Whenever a controller uses a processor (a third party who processes personal data on behalf of the controller) it needs to have a written contract in place. Similarly, if a processor employs another processor it needs to have a written contract in place.
In order to comply we need to do a few things if handling paper documents, which as Job application forms.
These include – transporting documents away from the place in which they are stored. Do you have a lockable bag or case? Storage in your home office, do you have a lockable cabinet to store the documents when not in use?
LinkedIn connections and other platforms
Many of us have done it. We have connected to people on platforms like LinkedIn. We download those contact details and then email them.
Sites like LinkedIn should be GDPR compliant. Messaging people through those sites should be compliant. However, once we download that data and use it for emails and marketing, we are potentially using that data without express consent. If you download such addresses, send an initial email saying where you have the data and what you intend to do with it, and most importantly have an opt-in link. If people do not respond, delete the email address!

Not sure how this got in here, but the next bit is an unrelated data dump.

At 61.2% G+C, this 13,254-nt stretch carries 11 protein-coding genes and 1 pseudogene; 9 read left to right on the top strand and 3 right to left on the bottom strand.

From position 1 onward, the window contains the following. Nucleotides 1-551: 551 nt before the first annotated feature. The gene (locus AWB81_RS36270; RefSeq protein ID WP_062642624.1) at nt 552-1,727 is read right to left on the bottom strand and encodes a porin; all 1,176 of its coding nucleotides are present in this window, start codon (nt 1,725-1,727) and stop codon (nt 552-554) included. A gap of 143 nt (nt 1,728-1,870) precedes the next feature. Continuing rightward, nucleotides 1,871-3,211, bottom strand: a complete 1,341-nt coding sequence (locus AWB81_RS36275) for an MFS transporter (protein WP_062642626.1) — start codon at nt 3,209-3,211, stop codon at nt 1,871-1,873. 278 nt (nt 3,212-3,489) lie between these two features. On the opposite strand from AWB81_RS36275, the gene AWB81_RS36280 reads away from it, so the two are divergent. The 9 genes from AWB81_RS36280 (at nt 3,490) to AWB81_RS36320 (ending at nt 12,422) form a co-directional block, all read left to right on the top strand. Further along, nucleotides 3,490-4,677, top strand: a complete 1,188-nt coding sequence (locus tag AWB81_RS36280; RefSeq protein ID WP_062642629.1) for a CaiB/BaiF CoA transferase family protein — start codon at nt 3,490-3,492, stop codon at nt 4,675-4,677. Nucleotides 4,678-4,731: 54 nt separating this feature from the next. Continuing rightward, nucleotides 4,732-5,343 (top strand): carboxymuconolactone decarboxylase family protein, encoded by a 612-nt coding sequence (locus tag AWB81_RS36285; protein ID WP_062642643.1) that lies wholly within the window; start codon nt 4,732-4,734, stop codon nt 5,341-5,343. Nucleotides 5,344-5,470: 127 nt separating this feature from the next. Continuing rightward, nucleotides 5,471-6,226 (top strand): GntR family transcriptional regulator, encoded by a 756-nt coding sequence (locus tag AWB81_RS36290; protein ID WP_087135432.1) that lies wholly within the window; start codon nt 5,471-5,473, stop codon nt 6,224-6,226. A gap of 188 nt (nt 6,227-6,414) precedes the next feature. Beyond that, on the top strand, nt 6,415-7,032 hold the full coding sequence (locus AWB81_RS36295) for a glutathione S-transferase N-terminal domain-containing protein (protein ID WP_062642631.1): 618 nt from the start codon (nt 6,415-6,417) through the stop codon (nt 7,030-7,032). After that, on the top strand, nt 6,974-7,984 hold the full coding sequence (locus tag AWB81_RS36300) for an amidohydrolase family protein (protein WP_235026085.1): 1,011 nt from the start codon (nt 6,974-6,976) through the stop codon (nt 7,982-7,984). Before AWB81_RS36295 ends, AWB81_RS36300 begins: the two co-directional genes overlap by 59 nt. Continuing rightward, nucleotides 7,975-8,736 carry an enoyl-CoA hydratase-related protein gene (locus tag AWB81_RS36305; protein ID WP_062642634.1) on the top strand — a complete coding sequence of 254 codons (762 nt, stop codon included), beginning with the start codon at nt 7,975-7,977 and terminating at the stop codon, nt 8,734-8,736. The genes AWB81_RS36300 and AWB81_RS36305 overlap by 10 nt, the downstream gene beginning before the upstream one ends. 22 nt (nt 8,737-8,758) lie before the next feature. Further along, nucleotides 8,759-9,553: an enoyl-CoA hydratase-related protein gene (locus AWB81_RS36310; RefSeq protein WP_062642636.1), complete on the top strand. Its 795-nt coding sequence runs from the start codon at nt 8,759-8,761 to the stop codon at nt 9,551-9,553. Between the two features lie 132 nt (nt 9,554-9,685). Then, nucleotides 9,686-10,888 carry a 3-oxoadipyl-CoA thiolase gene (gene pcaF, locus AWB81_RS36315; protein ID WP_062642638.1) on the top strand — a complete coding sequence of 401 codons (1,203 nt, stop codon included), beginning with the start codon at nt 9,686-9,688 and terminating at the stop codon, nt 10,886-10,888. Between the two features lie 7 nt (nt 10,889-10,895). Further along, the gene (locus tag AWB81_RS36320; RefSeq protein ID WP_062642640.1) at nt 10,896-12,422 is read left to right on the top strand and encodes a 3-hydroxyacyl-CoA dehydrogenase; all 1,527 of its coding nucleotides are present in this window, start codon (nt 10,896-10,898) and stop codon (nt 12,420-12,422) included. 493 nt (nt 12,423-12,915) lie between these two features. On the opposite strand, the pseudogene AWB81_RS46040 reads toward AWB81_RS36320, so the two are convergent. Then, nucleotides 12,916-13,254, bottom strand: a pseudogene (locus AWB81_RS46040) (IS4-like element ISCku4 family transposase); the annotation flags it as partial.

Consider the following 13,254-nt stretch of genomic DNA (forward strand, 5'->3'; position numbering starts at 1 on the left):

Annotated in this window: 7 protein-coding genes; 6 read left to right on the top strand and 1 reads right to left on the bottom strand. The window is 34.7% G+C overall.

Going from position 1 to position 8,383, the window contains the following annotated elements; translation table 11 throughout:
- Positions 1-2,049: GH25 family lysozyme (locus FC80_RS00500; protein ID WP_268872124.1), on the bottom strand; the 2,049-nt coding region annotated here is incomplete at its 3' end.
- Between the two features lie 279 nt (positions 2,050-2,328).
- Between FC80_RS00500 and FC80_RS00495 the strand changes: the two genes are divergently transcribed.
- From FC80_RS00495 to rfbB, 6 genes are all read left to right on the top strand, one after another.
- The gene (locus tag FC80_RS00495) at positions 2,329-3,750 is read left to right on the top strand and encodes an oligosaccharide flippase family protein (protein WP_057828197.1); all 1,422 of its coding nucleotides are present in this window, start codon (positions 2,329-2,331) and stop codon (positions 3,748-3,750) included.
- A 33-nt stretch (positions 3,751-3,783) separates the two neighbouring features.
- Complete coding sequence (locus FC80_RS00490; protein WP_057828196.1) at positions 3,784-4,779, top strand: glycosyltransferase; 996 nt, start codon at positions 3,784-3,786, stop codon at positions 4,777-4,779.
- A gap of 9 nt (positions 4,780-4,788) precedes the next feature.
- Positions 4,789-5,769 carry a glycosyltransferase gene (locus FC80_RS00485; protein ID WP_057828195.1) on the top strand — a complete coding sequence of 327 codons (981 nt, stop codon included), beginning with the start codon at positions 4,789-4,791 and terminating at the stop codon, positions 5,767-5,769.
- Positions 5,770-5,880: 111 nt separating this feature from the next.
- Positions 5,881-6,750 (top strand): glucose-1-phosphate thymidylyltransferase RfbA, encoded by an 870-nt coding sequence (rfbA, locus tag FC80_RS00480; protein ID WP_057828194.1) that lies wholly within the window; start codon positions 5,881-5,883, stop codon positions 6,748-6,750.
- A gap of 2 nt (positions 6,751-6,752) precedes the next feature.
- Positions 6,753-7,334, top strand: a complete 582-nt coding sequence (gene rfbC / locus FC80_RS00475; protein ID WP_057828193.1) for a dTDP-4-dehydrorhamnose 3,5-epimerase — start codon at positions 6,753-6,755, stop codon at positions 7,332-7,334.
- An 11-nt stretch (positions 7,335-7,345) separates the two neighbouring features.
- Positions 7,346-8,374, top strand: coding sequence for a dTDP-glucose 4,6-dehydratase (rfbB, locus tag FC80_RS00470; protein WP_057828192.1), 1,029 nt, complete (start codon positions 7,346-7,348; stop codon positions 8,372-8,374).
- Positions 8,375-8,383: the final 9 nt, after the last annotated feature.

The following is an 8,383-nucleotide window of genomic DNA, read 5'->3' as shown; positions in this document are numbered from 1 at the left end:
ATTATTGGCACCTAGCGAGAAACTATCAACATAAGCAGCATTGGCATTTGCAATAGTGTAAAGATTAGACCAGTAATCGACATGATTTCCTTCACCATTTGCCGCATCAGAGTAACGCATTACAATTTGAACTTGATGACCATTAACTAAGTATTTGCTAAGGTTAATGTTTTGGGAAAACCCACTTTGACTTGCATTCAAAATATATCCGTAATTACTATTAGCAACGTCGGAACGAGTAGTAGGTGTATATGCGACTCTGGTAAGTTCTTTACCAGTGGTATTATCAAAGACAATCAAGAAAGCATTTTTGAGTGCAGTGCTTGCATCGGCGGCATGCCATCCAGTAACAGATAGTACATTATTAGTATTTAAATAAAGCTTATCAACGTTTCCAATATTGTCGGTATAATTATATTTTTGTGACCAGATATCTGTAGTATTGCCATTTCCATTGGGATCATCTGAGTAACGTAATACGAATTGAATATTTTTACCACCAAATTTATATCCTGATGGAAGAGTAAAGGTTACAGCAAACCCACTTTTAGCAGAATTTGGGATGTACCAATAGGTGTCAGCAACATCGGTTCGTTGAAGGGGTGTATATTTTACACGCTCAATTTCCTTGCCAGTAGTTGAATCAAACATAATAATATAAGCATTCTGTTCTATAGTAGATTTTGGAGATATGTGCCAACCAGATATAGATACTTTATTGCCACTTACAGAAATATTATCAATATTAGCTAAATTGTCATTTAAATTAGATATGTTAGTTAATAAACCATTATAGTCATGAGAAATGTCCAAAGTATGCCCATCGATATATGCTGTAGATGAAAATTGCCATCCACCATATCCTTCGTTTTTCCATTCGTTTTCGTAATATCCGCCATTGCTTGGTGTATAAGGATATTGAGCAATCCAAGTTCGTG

Do I need to register with the ICO for GDPR?
Do I need to register my organisation with the ICO for data protection and GDPR? Like many people reading this, I run a very small business. In the past, I have not had to register with the ICO. For micro-businesses, the fee is £40 per year (£35 if paid by direct debit). And unfortunately for all of us involved in:
- Advertising or marketing activity
YES we as small businesses need to register!
It seems that if we are doing any of the activity mentioned above, we do need to register. See these links for reference:
https://ico.org.uk/media/for-organisations/documents/2258205/dp-fee-guide-for-controllers-20180221.pdf – similar to above but PDF version with more info.